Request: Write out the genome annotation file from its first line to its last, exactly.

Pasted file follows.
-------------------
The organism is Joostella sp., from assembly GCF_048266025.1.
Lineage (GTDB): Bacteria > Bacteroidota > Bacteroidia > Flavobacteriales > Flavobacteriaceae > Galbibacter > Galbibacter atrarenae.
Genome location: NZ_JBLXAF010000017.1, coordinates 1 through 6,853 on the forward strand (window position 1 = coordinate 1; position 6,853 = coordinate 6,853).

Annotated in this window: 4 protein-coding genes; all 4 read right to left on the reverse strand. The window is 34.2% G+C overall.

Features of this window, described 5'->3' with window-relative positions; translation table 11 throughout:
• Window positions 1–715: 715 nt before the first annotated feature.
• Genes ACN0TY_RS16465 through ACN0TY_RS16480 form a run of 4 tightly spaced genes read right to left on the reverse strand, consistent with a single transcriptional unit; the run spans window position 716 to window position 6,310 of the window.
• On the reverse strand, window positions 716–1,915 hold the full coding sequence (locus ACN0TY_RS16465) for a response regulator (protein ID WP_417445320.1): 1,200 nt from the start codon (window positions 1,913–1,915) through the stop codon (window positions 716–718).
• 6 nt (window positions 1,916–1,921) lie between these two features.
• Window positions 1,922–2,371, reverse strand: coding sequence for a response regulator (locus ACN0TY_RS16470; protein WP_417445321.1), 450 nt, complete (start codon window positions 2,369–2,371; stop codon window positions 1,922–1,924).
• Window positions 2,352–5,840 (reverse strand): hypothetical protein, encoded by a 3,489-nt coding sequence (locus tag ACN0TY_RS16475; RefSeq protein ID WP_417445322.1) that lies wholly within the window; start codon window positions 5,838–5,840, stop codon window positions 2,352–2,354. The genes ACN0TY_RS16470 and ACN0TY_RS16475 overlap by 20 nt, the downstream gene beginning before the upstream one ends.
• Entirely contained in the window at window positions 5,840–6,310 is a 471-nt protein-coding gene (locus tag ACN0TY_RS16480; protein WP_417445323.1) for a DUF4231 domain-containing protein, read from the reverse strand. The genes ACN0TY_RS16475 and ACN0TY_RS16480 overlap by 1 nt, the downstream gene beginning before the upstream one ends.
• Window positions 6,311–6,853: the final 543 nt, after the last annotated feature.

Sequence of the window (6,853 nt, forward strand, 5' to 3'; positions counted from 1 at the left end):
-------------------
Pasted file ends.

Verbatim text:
The organism is Joostella sp., from assembly GCF_048266025.1.
Lineage (GTDB): Bacteria > Bacteroidota > Bacteroidia > Flavobacteriales > Flavobacteriaceae > Galbibacter > Galbibacter atrarenae.
Genome location: NZ_JBLXAF010000017.1, coordinates 1 through 6,853 on the forward strand (window position 1 = coordinate 1; position 6,853 = coordinate 6,853).

Annotated in this window: 4 protein-coding genes; all 4 read right to left on the reverse strand. The window is 34.2% G+C overall.

Features of this window, described 5'->3' with window-relative positions; translation table 11 throughout:
• Window positions 1–715: 715 nt before the first annotated feature.
• Genes ACN0TY_RS16465 through ACN0TY_RS16480 form a run of 4 tightly spaced genes read right to left on the reverse strand, consistent with a single transcriptional unit; the run spans window position 716 to window position 6,310 of the window.
• On the reverse strand, window positions 716–1,915 hold the full coding sequence (locus ACN0TY_RS16465) for a response regulator (protein ID WP_417445320.1): 1,200 nt from the start codon (window positions 1,913–1,915) through the stop codon (window positions 716–718).
• 6 nt (window positions 1,916–1,921) lie between these two features.
• Window positions 1,922–2,371, reverse strand: coding sequence for a response regulator (locus ACN0TY_RS16470; protein WP_417445321.1), 450 nt, complete (start codon window positions 2,369–2,371; stop codon window positions 1,922–1,924).
• Window positions 2,352–5,840 (reverse strand): hypothetical protein, encoded by a 3,489-nt coding sequence (locus tag ACN0TY_RS16475; RefSeq protein ID WP_417445322.1) that lies wholly within the window; start codon window positions 5,838–5,840, stop codon window positions 2,352–2,354. The genes ACN0TY_RS16470 and ACN0TY_RS16475 overlap by 20 nt, the downstream gene beginning before the upstream one ends.
• Entirely contained in the window at window positions 5,840–6,310 is a 471-nt protein-coding gene (locus tag ACN0TY_RS16480; protein WP_417445323.1) for a DUF4231 domain-containing protein, read from the reverse strand. The genes ACN0TY_RS16475 and ACN0TY_RS16480 overlap by 1 nt, the downstream gene beginning before the upstream one ends.
• Window positions 6,311–6,853: the final 543 nt, after the last annotated feature.

Sequence of the window (6,853 nt, forward strand, 5' to 3'; positions counted from 1 at the left end):